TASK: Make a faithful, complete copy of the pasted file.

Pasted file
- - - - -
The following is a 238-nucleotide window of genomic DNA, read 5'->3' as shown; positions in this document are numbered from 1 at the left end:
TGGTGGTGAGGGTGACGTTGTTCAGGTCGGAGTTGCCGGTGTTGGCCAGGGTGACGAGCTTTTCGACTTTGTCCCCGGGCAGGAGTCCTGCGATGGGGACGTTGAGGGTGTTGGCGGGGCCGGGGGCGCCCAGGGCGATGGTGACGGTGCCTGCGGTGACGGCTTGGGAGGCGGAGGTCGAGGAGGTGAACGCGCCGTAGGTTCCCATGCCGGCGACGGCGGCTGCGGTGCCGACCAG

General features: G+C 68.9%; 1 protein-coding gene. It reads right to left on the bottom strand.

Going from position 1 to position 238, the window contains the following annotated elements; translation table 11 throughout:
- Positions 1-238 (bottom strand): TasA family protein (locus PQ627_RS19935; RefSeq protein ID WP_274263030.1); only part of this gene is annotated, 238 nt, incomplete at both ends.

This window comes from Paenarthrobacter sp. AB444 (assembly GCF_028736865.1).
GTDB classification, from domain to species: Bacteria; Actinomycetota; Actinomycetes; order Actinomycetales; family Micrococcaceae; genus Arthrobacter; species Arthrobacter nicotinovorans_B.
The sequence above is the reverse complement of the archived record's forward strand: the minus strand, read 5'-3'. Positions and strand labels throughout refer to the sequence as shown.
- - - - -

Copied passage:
The following is a 238-nucleotide window of genomic DNA, read 5'->3' as shown; positions in this document are numbered from 1 at the left end:
TGGTGGTGAGGGTGACGTTGTTCAGGTCGGAGTTGCCGGTGTTGGCCAGGGTGACGAGCTTTTCGACTTTGTCCCCGGGCAGGAGTCCTGCGATGGGGACGTTGAGGGTGTTGGCGGGGCCGGGGGCGCCCAGGGCGATGGTGACGGTGCCTGCGGTGACGGCTTGGGAGGCGGAGGTCGAGGAGGTGAACGCGCCGTAGGTTCCCATGCCGGCGACGGCGGCTGCGGTGCCGACCAG

General features: G+C 68.9%; 1 protein-coding gene. It reads right to left on the bottom strand.

Going from position 1 to position 238, the window contains the following annotated elements; translation table 11 throughout:
- Positions 1-238 (bottom strand): TasA family protein (locus PQ627_RS19935; RefSeq protein ID WP_274263030.1); only part of this gene is annotated, 238 nt, incomplete at both ends.

This window comes from Paenarthrobacter sp. AB444 (assembly GCF_028736865.1).
GTDB classification, from domain to species: Bacteria; Actinomycetota; Actinomycetes; order Actinomycetales; family Micrococcaceae; genus Arthrobacter; species Arthrobacter nicotinovorans_B.
The sequence above is the reverse complement of the archived record's forward strand: the minus strand, read 5'-3'. Positions and strand labels throughout refer to the sequence as shown.